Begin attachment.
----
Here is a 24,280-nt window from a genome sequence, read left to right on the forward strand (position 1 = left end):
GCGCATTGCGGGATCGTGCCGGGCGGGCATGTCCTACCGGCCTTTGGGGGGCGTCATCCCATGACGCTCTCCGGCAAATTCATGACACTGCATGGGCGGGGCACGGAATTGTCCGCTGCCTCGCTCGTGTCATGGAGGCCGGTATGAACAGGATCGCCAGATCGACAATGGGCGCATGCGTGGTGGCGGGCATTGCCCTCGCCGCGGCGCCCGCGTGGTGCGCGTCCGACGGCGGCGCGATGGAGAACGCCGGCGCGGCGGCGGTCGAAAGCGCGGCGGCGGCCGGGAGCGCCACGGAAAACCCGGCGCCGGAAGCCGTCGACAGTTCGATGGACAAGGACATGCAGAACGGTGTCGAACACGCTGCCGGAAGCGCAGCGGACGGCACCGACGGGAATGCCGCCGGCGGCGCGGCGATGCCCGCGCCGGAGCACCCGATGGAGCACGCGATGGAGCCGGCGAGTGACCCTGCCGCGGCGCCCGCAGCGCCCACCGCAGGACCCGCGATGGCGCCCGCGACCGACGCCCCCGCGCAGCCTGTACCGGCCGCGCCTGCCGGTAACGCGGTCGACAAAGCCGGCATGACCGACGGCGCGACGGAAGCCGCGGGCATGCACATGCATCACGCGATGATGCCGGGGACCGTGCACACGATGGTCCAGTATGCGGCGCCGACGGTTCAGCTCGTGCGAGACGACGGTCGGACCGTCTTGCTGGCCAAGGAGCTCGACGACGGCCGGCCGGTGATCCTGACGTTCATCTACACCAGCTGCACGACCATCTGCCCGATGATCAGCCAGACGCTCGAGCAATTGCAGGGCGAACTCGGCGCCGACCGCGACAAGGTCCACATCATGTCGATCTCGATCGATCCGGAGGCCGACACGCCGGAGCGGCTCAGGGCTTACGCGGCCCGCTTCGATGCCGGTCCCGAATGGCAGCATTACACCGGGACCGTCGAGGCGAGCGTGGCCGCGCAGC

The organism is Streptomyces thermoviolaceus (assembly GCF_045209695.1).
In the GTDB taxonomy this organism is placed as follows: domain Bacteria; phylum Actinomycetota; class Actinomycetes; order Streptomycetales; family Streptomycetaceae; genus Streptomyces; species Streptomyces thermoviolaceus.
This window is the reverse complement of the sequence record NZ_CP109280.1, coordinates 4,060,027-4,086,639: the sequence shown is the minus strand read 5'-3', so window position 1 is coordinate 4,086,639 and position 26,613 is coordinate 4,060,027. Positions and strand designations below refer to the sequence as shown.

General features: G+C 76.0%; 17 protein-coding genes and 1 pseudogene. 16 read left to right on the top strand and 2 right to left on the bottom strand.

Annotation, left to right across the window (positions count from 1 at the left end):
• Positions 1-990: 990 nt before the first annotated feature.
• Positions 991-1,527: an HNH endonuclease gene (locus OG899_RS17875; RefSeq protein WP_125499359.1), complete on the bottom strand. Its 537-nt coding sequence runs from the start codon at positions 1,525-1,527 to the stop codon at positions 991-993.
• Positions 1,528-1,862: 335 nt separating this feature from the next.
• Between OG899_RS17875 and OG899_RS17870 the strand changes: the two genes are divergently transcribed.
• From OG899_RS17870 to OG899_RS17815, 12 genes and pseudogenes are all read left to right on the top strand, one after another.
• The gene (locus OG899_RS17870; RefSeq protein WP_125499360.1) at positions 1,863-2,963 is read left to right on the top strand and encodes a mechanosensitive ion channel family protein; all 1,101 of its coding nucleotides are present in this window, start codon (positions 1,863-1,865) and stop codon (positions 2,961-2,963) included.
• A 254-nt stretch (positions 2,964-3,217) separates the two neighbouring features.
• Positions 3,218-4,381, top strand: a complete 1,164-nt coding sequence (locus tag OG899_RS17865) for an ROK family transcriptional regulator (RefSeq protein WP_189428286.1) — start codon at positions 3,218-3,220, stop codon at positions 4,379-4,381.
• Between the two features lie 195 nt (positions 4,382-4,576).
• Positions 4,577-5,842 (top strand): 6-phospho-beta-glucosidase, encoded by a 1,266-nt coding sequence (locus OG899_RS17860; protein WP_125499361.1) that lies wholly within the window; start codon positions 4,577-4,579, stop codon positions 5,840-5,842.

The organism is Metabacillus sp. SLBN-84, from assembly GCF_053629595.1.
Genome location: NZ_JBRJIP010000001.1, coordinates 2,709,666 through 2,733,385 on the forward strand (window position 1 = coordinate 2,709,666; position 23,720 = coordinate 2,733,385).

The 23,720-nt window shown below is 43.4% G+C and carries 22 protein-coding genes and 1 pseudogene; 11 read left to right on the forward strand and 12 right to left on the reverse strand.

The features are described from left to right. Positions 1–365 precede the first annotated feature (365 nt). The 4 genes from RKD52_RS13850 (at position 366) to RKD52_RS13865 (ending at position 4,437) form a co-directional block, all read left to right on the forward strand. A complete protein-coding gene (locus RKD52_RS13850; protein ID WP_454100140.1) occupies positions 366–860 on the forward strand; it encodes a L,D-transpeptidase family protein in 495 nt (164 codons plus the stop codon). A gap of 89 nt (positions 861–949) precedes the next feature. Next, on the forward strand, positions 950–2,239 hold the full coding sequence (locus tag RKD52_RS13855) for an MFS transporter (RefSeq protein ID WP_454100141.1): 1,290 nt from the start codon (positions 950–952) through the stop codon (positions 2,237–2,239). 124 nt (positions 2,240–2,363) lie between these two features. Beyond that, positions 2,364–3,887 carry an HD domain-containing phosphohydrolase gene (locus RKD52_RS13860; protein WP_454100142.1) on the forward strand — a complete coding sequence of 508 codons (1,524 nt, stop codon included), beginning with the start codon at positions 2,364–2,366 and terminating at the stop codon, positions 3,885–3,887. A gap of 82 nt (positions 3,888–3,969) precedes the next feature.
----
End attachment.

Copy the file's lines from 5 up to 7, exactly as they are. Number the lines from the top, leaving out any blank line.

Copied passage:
This window is the reverse complement of the sequence record NZ_CP109280.1, coordinates 4,060,027-4,086,639: the sequence shown is the minus strand read 5'-3', so window position 1 is coordinate 4,086,639 and position 26,613 is coordinate 4,060,027. Positions and strand designations below refer to the sequence as shown.

General features: G+C 76.0%; 17 protein-coding genes and 1 pseudogene. 16 read left to right on the top strand and 2 right to left on the bottom strand.

Annotation, left to right across the window (positions count from 1 at the left end):